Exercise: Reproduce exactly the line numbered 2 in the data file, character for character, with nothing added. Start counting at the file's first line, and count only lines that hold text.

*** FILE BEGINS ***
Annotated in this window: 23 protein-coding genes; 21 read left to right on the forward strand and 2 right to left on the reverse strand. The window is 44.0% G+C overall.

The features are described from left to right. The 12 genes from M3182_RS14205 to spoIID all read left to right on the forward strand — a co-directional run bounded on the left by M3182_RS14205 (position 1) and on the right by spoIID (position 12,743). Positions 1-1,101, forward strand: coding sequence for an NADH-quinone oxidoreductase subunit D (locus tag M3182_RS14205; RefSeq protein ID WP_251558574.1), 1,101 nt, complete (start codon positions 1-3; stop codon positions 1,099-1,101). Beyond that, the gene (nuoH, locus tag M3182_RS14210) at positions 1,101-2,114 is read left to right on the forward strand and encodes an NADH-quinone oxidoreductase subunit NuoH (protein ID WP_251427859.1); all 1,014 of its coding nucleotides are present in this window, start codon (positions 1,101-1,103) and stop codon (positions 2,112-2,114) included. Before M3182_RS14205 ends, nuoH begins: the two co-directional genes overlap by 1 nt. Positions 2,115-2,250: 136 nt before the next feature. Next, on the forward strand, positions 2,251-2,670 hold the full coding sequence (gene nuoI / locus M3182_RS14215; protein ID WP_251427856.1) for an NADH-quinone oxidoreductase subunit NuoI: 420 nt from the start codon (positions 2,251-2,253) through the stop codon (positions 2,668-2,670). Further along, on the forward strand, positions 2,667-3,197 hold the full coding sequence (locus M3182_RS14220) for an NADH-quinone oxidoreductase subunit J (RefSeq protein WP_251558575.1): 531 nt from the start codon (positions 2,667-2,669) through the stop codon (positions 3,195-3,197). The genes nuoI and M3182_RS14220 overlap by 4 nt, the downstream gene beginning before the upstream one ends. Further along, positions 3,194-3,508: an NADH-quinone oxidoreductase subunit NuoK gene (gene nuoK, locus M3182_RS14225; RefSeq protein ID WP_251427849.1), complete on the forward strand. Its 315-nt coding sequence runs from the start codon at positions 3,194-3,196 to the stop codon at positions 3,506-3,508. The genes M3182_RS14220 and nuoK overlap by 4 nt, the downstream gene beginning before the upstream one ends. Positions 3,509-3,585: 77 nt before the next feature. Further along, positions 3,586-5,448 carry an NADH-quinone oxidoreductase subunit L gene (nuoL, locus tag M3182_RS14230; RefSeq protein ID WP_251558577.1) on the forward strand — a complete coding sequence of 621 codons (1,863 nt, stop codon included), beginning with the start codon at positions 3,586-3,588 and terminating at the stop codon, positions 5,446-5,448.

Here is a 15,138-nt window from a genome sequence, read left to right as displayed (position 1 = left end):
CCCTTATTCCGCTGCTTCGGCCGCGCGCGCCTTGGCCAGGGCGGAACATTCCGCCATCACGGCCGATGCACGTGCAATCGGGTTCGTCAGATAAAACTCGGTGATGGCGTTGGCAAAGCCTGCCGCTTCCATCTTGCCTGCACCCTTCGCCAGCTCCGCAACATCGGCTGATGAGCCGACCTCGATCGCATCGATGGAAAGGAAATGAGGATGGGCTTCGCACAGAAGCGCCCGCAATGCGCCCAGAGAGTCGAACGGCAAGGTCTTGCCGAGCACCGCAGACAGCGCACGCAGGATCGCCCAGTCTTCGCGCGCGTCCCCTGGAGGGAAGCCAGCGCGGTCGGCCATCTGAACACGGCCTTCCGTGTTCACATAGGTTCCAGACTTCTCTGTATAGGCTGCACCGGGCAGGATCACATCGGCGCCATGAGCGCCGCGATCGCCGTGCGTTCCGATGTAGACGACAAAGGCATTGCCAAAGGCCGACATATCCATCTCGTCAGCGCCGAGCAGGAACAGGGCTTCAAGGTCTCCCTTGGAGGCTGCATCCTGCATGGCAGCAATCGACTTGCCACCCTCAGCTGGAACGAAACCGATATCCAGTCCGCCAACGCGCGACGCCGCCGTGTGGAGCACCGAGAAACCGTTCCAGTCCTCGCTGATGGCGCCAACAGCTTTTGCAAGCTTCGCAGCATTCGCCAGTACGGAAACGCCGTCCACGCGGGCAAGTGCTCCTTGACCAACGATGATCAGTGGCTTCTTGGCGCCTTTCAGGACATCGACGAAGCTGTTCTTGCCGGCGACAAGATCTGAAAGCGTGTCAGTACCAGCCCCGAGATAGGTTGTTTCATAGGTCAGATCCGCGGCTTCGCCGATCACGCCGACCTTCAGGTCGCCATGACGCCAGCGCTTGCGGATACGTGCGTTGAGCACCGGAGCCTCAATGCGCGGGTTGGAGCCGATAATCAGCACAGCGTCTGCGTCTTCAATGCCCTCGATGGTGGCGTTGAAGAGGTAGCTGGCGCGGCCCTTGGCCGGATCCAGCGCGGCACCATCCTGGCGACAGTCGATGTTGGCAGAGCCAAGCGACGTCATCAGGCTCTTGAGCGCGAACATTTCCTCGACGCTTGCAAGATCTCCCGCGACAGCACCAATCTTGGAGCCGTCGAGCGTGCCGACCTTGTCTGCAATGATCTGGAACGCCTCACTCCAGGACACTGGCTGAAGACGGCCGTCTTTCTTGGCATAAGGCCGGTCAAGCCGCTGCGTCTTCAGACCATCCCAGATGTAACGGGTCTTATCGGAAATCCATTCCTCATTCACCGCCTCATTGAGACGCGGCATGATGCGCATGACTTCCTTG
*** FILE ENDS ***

The features are described from left to right. The 12 genes from M3182_RS14205 to spoIID all read left to right on the forward strand — a co-directional run bounded on the left by M3182_RS14205 (position 1) and on the right by spoIID (position 12,743). Positions 1-1,101, forward strand: coding sequence for an NADH-quinone oxidoreductase subunit D (locus tag M3182_RS14205; RefSeq protein ID WP_251558574.1), 1,101 nt, complete (start codon positions 1-3; stop codon positions 1,099-1,101). Beyond that, the gene (nuoH, locus tag M3182_RS14210) at positions 1,101-2,114 is read left to right on the forward strand and encodes an NADH-quinone oxidoreductase subunit NuoH (protein ID WP_251427859.1); all 1,014 of its coding nucleotides are present in this window, start codon (positions 1,101-1,103) and stop codon (positions 2,112-2,114) included. Before M3182_RS14205 ends, nuoH begins: the two co-directional genes overlap by 1 nt. Positions 2,115-2,250: 136 nt before the next feature. Next, on the forward strand, positions 2,251-2,670 hold the full coding sequence (gene nuoI / locus M3182_RS14215; protein ID WP_251427856.1) for an NADH-quinone oxidoreductase subunit NuoI: 420 nt from the start codon (positions 2,251-2,253) through the stop codon (positions 2,668-2,670). Further along, on the forward strand, positions 2,667-3,197 hold the full coding sequence (locus M3182_RS14220) for an NADH-quinone oxidoreductase subunit J (RefSeq protein WP_251558575.1): 531 nt from the start codon (positions 2,667-2,669) through the stop codon (positions 3,195-3,197). The genes nuoI and M3182_RS14220 overlap by 4 nt, the downstream gene beginning before the upstream one ends. Further along, positions 3,194-3,508: an NADH-quinone oxidoreductase subunit NuoK gene (gene nuoK, locus M3182_RS14225; RefSeq protein ID WP_251427849.1), complete on the forward strand. Its 315-nt coding sequence runs from the start codon at positions 3,194-3,196 to the stop codon at positions 3,506-3,508. The genes M3182_RS14220 and nuoK overlap by 4 nt, the downstream gene beginning before the upstream one ends. Positions 3,509-3,585: 77 nt before the next feature. Further along, positions 3,586-5,448 carry an NADH-quinone oxidoreductase subunit L gene (nuoL, locus tag M3182_RS14230; RefSeq protein ID WP_251558577.1) on the forward strand — a complete coding sequence of 621 codons (1,863 nt, stop codon included), beginning with the start codon at positions 3,586-3,588 and terminating at the stop codon, positions 5,446-5,448.